How long have you been in your role for? Do you think you are ready for a mid to senior level leadership role? Just because you’ve been in a role for a few years or have spearheaded a few projects, it does not mean your company feels you have the necessary experience or background to be in a leadership position. However, Cheryl Simpson shares seven strategies you can leverage to tailor your resume for the maximum impact to obtain that leadership position no matter what anyone assumes!
- Revamp Your Resume’s Keywords – be sure to include industry-specific keywords multiple times so computer databases can count the number of times you used those words in your resume and rank you higher.
- Reposition Your Resume’s Summary – Alter your career summary to highlight your strategy skills and experience.
- Clarify The Context Of Each Position, Promotion, Or Achievement – If you received a promotion include a brief overview of each role.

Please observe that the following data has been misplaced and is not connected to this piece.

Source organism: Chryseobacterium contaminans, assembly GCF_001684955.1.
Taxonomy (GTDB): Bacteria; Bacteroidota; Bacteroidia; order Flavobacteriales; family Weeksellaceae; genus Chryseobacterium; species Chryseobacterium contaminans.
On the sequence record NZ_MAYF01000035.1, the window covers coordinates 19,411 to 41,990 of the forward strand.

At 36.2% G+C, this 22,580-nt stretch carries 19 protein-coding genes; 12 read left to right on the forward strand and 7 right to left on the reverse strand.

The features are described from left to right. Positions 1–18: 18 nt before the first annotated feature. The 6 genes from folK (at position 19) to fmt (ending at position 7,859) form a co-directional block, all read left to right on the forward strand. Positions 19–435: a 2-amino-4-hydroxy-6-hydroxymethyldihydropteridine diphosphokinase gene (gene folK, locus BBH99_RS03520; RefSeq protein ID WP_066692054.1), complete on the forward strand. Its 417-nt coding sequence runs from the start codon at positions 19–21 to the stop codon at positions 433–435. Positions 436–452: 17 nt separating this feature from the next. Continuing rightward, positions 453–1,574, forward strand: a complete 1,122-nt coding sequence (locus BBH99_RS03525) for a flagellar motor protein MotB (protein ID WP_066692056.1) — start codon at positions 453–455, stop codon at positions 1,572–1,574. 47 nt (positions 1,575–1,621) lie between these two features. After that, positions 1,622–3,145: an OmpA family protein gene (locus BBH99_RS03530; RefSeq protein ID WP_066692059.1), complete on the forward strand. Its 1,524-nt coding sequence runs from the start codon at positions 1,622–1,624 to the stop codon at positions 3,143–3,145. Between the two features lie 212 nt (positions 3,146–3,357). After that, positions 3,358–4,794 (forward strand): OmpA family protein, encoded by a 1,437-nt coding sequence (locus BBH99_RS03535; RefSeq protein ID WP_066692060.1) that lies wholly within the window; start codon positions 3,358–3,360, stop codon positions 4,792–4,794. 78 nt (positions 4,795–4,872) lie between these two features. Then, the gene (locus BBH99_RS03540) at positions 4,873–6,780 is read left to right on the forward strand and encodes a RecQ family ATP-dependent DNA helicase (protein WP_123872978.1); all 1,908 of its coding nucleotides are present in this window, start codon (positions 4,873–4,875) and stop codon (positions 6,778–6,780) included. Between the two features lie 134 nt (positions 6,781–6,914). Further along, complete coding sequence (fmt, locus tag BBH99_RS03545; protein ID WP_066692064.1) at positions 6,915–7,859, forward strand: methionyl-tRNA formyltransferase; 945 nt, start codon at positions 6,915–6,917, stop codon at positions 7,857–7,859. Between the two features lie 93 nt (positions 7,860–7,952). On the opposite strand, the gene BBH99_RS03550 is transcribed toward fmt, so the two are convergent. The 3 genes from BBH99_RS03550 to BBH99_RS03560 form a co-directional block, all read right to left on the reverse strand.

- Front-Load Your Resume’s Achievements With A Strategic Focus – Clarify your strategic impact to showcase you’ve had influence on a company’s strategy
- Align Your Education & Extra Sections With A Leadership Focus – Include present or past volunteer leadership roles, for profit or not-for-profit committee roles or even leadership courses you took during grad school.
- Use The Job’s Title As Your Resume’s Title – Use the exact title of the leadership position you are pursuing into your resume to build on the keywords mentioned on your resume.
- Harness Your Career Brand In A Tagline – create a big picture with a powerful statement that encompasses your entire career and not just your most recent role.
How will you shift your resume for a leadership opportunity?